Inactivation of HAL3 in the absence of SIT4 function leads to cell cycle arrest at the G(1)-S transition. To identify genes potentially involved in the control of this phase of the cell cycle, a screening for multicopy suppressors of a conditional sit4 hal3 mutant (strain JC002) has been developed. The screening yielded several genes known to perform key roles in cell cycle events, such as CLN3, BCK2 or SWI4, thus proving its usefulness as a tool for this type of studies. In addition, this approach allowed the identification of additional genes, most of them not previously related to the regulation of G(1)-S transition or even without known function (named here as VHS1-3, for viable in a hal3 sit4 background). Several of these gene products are involved in phospho-dephosphorylation processes, including members of the protein phosphatase 2A and protein phosphatases 2C families, as well as components of the Hal5 protein kinase family. The ability of different genes to suppress sit4 phenotypes (such as temperature sensitivity and growth on non-fermentable carbon sources) or to mimic the functions of Hal3 was evaluated. The possible relationship between the known functions of these suppressor genes and the progress through the G(1)-S transition is discussed.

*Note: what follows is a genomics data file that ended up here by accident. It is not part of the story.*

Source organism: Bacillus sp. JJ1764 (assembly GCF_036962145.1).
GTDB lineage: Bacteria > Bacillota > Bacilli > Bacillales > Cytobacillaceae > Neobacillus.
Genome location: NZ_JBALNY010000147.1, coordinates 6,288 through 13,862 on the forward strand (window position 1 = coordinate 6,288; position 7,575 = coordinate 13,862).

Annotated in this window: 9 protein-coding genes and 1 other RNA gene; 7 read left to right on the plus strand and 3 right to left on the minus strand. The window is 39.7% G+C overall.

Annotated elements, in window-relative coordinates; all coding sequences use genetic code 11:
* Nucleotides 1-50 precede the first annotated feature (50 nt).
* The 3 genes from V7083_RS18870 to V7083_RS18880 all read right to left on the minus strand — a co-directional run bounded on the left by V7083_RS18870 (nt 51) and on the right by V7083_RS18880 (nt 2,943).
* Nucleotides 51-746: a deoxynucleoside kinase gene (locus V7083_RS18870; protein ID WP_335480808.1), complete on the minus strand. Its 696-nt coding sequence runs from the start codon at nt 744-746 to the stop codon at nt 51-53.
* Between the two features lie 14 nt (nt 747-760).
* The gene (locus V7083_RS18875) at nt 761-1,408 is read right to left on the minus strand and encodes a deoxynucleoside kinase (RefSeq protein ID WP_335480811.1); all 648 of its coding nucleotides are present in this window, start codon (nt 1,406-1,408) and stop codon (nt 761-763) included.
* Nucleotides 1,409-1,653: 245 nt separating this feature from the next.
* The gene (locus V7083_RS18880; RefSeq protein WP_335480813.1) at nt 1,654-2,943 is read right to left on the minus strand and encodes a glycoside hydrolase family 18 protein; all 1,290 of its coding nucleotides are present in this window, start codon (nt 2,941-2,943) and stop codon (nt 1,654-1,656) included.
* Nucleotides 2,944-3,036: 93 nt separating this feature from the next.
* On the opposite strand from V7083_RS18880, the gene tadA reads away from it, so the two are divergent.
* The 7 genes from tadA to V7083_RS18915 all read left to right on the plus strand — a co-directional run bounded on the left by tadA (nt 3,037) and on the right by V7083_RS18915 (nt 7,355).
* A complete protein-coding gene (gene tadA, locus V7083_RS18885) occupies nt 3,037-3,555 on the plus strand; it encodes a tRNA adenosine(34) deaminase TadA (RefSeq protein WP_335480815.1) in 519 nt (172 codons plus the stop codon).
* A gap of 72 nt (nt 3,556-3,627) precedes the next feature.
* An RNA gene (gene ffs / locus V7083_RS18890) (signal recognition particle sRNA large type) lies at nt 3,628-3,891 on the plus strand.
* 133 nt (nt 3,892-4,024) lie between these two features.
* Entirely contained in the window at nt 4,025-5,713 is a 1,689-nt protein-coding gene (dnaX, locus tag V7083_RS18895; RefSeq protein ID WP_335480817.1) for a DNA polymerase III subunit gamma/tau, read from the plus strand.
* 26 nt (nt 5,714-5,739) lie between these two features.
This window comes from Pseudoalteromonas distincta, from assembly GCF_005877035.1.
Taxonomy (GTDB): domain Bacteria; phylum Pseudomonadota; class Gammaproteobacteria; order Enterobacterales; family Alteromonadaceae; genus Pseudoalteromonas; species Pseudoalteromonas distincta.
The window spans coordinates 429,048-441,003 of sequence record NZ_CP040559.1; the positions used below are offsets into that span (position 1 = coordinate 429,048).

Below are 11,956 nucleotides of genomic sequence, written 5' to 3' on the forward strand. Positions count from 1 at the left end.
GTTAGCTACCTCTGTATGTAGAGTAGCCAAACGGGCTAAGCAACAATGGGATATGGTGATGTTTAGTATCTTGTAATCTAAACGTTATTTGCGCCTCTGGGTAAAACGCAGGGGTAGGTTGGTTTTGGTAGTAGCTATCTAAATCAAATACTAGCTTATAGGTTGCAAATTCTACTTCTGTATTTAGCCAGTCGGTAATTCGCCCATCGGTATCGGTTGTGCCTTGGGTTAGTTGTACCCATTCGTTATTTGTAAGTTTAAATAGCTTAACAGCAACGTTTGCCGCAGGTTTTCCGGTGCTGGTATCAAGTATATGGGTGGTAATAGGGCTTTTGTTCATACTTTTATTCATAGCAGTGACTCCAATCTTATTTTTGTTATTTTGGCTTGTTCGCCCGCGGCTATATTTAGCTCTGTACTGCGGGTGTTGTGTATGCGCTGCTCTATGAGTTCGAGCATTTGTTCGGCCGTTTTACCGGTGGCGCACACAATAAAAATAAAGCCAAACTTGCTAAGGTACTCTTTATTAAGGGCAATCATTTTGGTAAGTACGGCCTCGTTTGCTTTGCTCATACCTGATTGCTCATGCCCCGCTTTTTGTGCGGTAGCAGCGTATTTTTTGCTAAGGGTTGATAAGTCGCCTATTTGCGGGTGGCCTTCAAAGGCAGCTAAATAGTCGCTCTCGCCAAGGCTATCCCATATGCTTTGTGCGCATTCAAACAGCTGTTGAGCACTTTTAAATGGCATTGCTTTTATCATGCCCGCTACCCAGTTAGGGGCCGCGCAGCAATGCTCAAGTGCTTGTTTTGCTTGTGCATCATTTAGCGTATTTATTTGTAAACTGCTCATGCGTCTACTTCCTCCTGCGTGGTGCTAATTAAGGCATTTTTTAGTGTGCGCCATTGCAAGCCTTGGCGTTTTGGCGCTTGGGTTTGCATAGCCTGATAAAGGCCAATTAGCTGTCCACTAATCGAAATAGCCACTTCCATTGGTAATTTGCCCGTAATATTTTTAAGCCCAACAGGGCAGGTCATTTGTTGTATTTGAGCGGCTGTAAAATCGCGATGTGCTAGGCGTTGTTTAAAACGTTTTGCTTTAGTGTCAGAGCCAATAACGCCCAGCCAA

Copyright 2002 John Wiley & Sons, Ltd.